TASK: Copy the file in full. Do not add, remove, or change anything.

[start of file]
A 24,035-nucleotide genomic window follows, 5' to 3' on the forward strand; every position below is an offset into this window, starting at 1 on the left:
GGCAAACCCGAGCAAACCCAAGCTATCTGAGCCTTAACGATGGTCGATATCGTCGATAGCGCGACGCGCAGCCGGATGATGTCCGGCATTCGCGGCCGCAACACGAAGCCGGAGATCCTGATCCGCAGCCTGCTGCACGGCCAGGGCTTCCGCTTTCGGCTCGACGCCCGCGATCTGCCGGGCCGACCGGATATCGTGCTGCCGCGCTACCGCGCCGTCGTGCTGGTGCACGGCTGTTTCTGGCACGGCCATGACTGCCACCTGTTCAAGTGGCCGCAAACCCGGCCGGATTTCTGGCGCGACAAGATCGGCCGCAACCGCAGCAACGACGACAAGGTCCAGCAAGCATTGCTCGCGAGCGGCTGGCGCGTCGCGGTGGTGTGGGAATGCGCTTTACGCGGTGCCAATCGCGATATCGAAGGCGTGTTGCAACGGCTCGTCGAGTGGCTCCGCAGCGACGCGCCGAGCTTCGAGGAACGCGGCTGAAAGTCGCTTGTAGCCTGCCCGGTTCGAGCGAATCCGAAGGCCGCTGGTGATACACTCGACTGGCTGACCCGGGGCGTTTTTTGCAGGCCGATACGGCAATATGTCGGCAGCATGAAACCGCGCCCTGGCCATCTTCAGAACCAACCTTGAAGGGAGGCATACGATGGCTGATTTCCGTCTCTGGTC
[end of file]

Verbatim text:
A 24,035-nucleotide genomic window follows, 5' to 3' on the forward strand; every position below is an offset into this window, starting at 1 on the left:
GGCAAACCCGAGCAAACCCAAGCTATCTGAGCCTTAACGATGGTCGATATCGTCGATAGCGCGACGCGCAGCCGGATGATGTCCGGCATTCGCGGCCGCAACACGAAGCCGGAGATCCTGATCCGCAGCCTGCTGCACGGCCAGGGCTTCCGCTTTCGGCTCGACGCCCGCGATCTGCCGGGCCGACCGGATATCGTGCTGCCGCGCTACCGCGCCGTCGTGCTGGTGCACGGCTGTTTCTGGCACGGCCATGACTGCCACCTGTTCAAGTGGCCGCAAACCCGGCCGGATTTCTGGCGCGACAAGATCGGCCGCAACCGCAGCAACGACGACAAGGTCCAGCAAGCATTGCTCGCGAGCGGCTGGCGCGTCGCGGTGGTGTGGGAATGCGCTTTACGCGGTGCCAATCGCGATATCGAAGGCGTGTTGCAACGGCTCGTCGAGTGGCTCCGCAGCGACGCGCCGAGCTTCGAGGAACGCGGCTGAAAGTCGCTTGTAGCCTGCCCGGTTCGAGCGAATCCGAAGGCCGCTGGTGATACACTCGACTGGCTGACCCGGGGCGTTTTTTGCAGGCCGATACGGCAATATGTCGGCAGCATGAAACCGCGCCCTGGCCATCTTCAGAACCAACCTTGAAGGGAGGCATACGATGGCTGATTTCCGTCTCTGGTC